11 (1)0 (0)1 (1)0 (0)0.25095.7974.54.74.54.9
22 (2)2 (2)3 (2)3 (2)0099.595.75.67.77.18.3
33 (1)3 (2)6 (2)6 (2)0.620.8793937.28.56.87.7
419 (3)17 (2)40 (14)22 (2)21.7565696.23.446.1
56 (3)NA10 (5)NA3NANANANANANANA
630 (7)NA40 (13)NA3NANANA7.1NA5.8NA
70 (0)0 (0)2 (0)0 (0)0010010099.48.87.7
82 (0)2 (0)2 (0)2 (0)0NA1001007.8NA8.6NA
93 (0)2 (0)5 (1)3 (0)0.370.37100100NA9.9NA4.5

All subjects received nonsteroidal antiinflammatory medications at recruitment. Subject 4 was taking low-dose prednisone, 6 subjects were taking methotrexate, and 2 subjects were taking tumor necrosis factor blockers at the beginning of the study.

Tests.

All patients completed pretesting. Both subjects with systemic arthritis dropped out and did not undergo posttesting. Subject 8 completed the study but not posttesting due to the inconvenience of traveling to the testing facility.

Fifteen exercise testing sessions were completed and were well tolerated, with only subject 4 requiring modification of the protocol due to limited hip mobility. Subject 3 was noted to have an effusion after testing in a knee joint that was noted to be active but not effused at the commencement of testing. Both subjects with systemic JIA reported pain during the testing sessions, with scores on a 10-point scale of 2.8 and 2.1 in one subject and 3.7 and 2.5 in the other. Subject 4 reported a score of 1.7 in the pretesting session. Pain scores were generally mild, and pain did not necessitate modification of the testing protocol.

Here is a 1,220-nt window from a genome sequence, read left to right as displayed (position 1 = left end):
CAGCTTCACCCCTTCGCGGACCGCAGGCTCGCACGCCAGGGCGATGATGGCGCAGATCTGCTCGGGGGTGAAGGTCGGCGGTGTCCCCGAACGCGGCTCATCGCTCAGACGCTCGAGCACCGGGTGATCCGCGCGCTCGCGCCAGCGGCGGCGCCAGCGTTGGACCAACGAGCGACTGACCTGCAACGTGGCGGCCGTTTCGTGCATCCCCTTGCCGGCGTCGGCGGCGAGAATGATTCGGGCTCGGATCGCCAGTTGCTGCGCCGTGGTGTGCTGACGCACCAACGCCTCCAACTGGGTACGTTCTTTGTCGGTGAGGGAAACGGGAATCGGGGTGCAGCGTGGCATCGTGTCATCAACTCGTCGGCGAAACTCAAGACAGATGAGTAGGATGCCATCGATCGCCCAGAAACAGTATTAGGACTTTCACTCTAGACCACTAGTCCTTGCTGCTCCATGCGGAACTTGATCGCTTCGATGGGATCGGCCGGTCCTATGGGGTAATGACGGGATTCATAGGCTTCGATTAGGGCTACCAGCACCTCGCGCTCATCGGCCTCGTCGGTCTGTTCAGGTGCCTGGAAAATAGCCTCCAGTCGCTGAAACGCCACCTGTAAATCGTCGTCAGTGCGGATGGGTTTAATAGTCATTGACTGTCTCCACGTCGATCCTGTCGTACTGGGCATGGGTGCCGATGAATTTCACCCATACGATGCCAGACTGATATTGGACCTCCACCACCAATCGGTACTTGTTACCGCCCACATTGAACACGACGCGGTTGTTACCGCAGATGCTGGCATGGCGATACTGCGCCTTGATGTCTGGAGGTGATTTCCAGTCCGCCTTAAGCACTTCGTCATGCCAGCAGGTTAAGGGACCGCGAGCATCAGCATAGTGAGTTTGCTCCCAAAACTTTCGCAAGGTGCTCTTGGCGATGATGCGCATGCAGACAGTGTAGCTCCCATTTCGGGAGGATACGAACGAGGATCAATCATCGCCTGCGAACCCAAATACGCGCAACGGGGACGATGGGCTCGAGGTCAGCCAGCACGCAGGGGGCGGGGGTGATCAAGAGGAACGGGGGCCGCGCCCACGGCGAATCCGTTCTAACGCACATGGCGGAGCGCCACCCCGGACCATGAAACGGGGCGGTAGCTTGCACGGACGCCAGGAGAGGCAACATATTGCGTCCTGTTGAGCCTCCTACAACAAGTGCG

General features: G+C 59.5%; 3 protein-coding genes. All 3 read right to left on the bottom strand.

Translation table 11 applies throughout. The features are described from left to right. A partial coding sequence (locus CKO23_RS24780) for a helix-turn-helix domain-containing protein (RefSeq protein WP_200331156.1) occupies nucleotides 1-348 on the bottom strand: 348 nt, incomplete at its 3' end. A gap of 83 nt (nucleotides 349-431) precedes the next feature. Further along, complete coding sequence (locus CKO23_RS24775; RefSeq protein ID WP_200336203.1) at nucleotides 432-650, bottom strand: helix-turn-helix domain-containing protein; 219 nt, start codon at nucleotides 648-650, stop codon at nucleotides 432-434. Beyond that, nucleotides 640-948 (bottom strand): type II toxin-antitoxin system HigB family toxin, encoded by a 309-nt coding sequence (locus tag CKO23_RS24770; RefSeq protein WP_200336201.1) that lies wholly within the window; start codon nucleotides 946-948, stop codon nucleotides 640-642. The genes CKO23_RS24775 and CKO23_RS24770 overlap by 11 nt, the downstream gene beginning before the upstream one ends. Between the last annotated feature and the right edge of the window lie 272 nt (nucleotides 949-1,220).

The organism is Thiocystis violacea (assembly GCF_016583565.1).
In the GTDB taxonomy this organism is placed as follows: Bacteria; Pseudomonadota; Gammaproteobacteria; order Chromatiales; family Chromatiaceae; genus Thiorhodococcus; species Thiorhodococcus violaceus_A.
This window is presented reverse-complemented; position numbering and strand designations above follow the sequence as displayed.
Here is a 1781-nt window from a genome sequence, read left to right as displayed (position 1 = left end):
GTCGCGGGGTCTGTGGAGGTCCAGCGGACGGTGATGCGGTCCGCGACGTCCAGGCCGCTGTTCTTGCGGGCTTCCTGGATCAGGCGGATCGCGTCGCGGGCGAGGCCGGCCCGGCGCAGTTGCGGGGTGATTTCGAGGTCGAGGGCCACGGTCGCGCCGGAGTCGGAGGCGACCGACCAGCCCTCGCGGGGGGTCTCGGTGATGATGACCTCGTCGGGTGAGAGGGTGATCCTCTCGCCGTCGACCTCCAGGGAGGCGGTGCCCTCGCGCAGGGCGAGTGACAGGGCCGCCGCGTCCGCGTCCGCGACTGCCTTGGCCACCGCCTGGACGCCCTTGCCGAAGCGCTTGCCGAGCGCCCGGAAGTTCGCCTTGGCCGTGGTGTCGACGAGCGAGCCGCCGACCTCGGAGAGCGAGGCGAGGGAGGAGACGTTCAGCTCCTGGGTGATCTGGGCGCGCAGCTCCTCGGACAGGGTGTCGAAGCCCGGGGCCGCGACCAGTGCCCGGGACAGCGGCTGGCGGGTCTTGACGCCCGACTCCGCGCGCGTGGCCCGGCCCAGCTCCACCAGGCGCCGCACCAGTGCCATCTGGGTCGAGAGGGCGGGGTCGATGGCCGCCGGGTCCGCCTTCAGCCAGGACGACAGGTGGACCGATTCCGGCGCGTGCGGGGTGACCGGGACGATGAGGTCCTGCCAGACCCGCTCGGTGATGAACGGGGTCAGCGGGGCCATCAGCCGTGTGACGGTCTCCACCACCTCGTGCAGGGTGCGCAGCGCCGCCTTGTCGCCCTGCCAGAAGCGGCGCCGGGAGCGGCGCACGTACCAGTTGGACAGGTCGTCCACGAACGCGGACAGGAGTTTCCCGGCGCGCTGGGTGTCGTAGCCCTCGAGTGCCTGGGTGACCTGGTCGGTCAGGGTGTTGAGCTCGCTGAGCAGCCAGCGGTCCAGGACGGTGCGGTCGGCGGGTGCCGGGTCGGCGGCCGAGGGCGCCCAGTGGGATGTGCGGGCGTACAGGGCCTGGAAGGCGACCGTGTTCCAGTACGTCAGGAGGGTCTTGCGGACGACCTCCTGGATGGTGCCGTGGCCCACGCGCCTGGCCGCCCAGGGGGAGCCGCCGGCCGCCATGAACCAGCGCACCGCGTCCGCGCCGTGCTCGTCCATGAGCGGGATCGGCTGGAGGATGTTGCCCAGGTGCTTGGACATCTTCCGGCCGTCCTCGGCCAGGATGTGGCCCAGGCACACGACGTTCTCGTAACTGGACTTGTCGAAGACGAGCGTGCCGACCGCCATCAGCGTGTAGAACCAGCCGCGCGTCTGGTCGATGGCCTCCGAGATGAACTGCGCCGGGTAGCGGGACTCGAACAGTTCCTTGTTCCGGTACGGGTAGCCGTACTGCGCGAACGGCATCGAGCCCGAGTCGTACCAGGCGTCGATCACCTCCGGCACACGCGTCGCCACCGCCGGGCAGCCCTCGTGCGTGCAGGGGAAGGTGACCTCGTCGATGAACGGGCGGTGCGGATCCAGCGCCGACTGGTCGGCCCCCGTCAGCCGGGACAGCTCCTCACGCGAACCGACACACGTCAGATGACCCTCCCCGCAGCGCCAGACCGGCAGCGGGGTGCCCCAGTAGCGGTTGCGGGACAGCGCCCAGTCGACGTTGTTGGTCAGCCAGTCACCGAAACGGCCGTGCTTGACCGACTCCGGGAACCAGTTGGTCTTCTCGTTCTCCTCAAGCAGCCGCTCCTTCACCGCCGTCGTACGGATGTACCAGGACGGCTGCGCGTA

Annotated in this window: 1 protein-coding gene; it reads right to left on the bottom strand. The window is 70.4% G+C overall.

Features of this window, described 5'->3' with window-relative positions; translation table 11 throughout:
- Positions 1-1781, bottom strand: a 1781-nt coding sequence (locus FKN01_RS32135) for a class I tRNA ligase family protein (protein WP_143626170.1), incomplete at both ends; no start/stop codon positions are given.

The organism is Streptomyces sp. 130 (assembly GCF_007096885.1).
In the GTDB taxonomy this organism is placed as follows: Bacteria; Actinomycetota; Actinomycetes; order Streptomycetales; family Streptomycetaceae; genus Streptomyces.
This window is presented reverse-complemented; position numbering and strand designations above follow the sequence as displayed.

Training sessions.

Subjects entered 1 of 2 exercise groups. The first group trained for the planned 12 weeks and the other group trained for 16 weeks due to missed sessions over a holiday period. Of the 7 subjects who completed the program, the median number of sessions attended was 15 of a maximum of 24 (range 7–23; mean ± SD 16.3 ± 5.4). Both subjects with systemic JIA had severe erosive hip disease and dropped out due to symptom exacerbation and prolonged fatigue after the exercise sessions.

Of the 123 exercise sessions, 62 (50.4%) were completed without any pain reported. The pain reported on VAS by each child is shown in Figure 1. Four subjects reported no pain in any sessions, 1 reported pain in 2 sessions, and 4 reported frequent pain. Subjects 5 and 6, with systemic arthritis, reported significant pain with every session. Subject 4, with severe polyarticular JIA, reported pain with every session that required modification of the program. Subject 9 reported frequent pain with a severity of up to 9.2 of 10, although this pain was not reported by instructors to hamper the child's participation.

thumbnail image